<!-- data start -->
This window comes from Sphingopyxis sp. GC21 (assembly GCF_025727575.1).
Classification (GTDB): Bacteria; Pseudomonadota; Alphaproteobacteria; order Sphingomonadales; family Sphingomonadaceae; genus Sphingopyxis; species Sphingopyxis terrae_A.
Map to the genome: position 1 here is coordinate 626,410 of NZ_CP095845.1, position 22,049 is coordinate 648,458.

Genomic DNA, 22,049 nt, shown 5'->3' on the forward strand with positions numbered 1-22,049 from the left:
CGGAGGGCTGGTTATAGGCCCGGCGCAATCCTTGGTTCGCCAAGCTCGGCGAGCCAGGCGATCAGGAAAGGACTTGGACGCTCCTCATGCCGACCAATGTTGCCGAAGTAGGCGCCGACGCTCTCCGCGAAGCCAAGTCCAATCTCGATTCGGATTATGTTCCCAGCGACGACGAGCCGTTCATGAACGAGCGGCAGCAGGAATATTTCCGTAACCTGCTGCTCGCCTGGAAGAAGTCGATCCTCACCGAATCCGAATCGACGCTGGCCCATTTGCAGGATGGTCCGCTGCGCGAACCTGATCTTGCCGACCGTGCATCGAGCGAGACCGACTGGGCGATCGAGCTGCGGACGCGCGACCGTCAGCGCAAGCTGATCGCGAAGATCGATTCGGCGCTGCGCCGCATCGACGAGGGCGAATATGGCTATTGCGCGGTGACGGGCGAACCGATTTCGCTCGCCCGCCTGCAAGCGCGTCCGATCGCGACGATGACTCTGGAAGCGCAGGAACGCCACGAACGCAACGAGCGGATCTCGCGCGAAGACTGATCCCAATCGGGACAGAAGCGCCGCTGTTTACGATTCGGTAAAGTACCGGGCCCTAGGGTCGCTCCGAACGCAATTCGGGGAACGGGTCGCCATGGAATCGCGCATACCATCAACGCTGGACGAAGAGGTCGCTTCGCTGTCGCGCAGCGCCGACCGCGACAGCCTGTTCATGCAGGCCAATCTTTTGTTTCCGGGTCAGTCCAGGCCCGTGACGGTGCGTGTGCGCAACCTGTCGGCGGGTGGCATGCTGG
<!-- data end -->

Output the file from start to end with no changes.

This window comes from Sphingopyxis sp. GC21 (assembly GCF_025727575.1).
Classification (GTDB): Bacteria; Pseudomonadota; Alphaproteobacteria; order Sphingomonadales; family Sphingomonadaceae; genus Sphingopyxis; species Sphingopyxis terrae_A.
Map to the genome: position 1 here is coordinate 626,410 of NZ_CP095845.1, position 22,049 is coordinate 648,458.

Genomic DNA, 22,049 nt, shown 5'->3' on the forward strand with positions numbered 1-22,049 from the left:
CGGAGGGCTGGTTATAGGCCCGGCGCAATCCTTGGTTCGCCAAGCTCGGCGAGCCAGGCGATCAGGAAAGGACTTGGACGCTCCTCATGCCGACCAATGTTGCCGAAGTAGGCGCCGACGCTCTCCGCGAAGCCAAGTCCAATCTCGATTCGGATTATGTTCCCAGCGACGACGAGCCGTTCATGAACGAGCGGCAGCAGGAATATTTCCGTAACCTGCTGCTCGCCTGGAAGAAGTCGATCCTCACCGAATCCGAATCGACGCTGGCCCATTTGCAGGATGGTCCGCTGCGCGAACCTGATCTTGCCGACCGTGCATCGAGCGAGACCGACTGGGCGATCGAGCTGCGGACGCGCGACCGTCAGCGCAAGCTGATCGCGAAGATCGATTCGGCGCTGCGCCGCATCGACGAGGGCGAATATGGCTATTGCGCGGTGACGGGCGAACCGATTTCGCTCGCCCGCCTGCAAGCGCGTCCGATCGCGACGATGACTCTGGAAGCGCAGGAACGCCACGAACGCAACGAGCGGATCTCGCGCGAAGACTGATCCCAATCGGGACAGAAGCGCCGCTGTTTACGATTCGGTAAAGTACCGGGCCCTAGGGTCGCTCCGAACGCAATTCGGGGAACGGGTCGCCATGGAATCGCGCATACCATCAACGCTGGACGAAGAGGTCGCTTCGCTGTCGCGCAGCGCCGACCGCGACAGCCTGTTCATGCAGGCCAATCTTTTGTTTCCGGGTCAGTCCAGGCCCGTGACGGTGCGTGTGCGCAACCTGTCGGCGGGTGGCATGCTGG